Data from NHANES 2005-2006 concerning homocysteine levels in daily smokers (z=1) and never smokers (z=0), aged 20 and older. Daily smokers smoked every day for the last 30 days, smoking an average of at least 10 cigarettes per day. Never smokers smoked fewer than 100 cigarettes in their lives, do not smoke now, and had no tobacco use in the previous 5 days.
A data frame with 2475 observations on the following 10 variables.
2005-2006 NHANES ID number.
Homocysteine level, umol/L. Based on LBXHCY.
z=1 for a daily smoker, z=0 for a never smoker. Based on SMQ020, SMQ040, SMD641, SMD650, SMQ680.
A factor for strata indicating female, age, education, BMI and poverty.
Numeric strata indicating female, age, education, BMI and poverty.
1=female, 0=male. Based on RIAGENDR
Three age categories, 20-39, 40-50, >=60. Based on RIDAGEYR.
Three education categories, <High School, High School, at least some College. Based on DMDEDUC2.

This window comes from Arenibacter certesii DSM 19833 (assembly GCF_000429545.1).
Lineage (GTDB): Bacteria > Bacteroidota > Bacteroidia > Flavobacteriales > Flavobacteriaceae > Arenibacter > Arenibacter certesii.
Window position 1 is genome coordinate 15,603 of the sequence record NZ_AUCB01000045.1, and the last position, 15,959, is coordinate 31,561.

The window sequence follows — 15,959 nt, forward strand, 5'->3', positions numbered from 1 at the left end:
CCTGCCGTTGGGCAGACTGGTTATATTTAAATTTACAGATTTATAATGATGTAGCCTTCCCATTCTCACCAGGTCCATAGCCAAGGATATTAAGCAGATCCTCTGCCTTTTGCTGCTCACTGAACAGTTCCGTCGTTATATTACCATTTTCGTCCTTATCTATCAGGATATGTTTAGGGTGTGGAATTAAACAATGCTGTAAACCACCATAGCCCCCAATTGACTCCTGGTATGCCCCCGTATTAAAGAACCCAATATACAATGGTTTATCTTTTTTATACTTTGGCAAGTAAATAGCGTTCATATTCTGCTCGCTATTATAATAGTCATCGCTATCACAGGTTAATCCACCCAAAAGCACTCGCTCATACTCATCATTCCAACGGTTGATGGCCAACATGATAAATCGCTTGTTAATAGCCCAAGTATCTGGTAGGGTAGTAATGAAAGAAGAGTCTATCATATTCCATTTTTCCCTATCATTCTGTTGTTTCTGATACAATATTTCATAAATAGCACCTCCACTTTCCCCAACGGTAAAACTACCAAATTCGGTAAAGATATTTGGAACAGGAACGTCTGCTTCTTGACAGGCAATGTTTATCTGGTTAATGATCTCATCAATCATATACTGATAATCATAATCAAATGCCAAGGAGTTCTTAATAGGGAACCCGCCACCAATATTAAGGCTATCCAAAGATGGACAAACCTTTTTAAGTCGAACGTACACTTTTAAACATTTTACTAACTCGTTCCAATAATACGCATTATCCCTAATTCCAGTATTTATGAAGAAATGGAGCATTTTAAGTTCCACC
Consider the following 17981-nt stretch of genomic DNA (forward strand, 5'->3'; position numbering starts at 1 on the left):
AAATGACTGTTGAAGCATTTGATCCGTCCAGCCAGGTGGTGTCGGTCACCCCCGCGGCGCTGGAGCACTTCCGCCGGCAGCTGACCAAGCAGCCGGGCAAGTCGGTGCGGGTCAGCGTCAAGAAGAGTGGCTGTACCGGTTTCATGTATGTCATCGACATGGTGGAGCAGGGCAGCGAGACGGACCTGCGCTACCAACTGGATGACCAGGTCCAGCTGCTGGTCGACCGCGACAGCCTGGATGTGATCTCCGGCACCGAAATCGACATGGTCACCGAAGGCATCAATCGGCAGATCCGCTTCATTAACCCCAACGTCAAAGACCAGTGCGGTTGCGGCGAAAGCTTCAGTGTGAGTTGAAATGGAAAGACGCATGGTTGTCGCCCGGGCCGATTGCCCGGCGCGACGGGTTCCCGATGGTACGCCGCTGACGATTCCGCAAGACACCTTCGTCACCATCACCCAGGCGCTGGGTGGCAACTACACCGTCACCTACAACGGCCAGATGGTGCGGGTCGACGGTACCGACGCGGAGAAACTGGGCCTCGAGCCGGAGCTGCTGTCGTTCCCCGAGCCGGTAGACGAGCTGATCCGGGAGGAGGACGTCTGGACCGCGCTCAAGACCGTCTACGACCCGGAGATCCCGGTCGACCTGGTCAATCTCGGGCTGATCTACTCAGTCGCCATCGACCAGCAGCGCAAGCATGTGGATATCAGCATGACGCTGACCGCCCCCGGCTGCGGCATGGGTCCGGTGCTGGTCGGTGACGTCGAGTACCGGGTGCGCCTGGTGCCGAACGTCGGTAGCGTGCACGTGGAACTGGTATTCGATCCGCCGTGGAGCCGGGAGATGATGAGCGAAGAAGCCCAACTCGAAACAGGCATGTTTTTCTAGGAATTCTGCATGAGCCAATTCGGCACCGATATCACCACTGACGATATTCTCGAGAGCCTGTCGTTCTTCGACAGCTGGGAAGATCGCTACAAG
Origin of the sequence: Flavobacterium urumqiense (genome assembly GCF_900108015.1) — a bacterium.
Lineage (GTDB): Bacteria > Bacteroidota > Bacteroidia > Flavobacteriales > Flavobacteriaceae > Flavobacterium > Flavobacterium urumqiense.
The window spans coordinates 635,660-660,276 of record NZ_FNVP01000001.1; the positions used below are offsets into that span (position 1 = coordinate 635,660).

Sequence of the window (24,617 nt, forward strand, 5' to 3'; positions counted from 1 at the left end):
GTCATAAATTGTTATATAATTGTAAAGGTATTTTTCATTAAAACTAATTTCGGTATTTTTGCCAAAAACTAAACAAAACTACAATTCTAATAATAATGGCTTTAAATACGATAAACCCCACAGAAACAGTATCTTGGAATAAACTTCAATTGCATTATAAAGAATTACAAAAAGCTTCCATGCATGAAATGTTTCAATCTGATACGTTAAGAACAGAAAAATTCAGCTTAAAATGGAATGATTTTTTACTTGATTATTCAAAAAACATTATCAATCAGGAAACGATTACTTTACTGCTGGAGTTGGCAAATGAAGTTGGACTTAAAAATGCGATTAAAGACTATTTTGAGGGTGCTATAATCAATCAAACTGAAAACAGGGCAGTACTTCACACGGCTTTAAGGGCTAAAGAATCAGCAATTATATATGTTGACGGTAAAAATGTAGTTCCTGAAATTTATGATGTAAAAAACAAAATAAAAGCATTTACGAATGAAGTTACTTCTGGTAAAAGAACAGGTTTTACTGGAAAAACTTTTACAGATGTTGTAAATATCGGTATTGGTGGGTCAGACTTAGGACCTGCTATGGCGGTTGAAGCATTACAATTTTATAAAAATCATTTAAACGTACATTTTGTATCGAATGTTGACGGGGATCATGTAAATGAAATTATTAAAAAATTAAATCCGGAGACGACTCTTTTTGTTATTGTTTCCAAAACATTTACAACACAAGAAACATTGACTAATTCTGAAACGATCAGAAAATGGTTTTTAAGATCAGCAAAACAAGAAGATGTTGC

Three of the body-mass-index, BMI, <30, [30,35), >= 35. Based on BMXBMI.
TRUE=income at least twice the poverty level, FALSE otherwise.
Bazzano et al. (2003) noted higher homocysteine levels in smokers than in nonsmokers. See also Pimentel et al. (2016) for a related analysis. The example below is from Rosenbaum (2017).
NHANES, the US National Health and Nutrition Examination Survey, 2005-2006.
Bazzano, L. A., He, J., Muntner, P., Vupputuri, S. and Whelton, P. K. (2003) Relationship between cigarette smoking and novel risk factors for cardiovascular disease in the United States. Annals of Internal Medicine, 138, 891-897.
Pimentel, S. D., Small, D. S. and Rosenbaum, P. R. (2016) Constructed second control groups and attenuation of unmeasured biases. Journal of the American Statistical Association, 111, 1157-1167.
Rosenbaum, P. R. (2017) Sensitivity analysis for stratified comparisons in an observational study of the effect of smoking on homocysteine levels. Manuscript.
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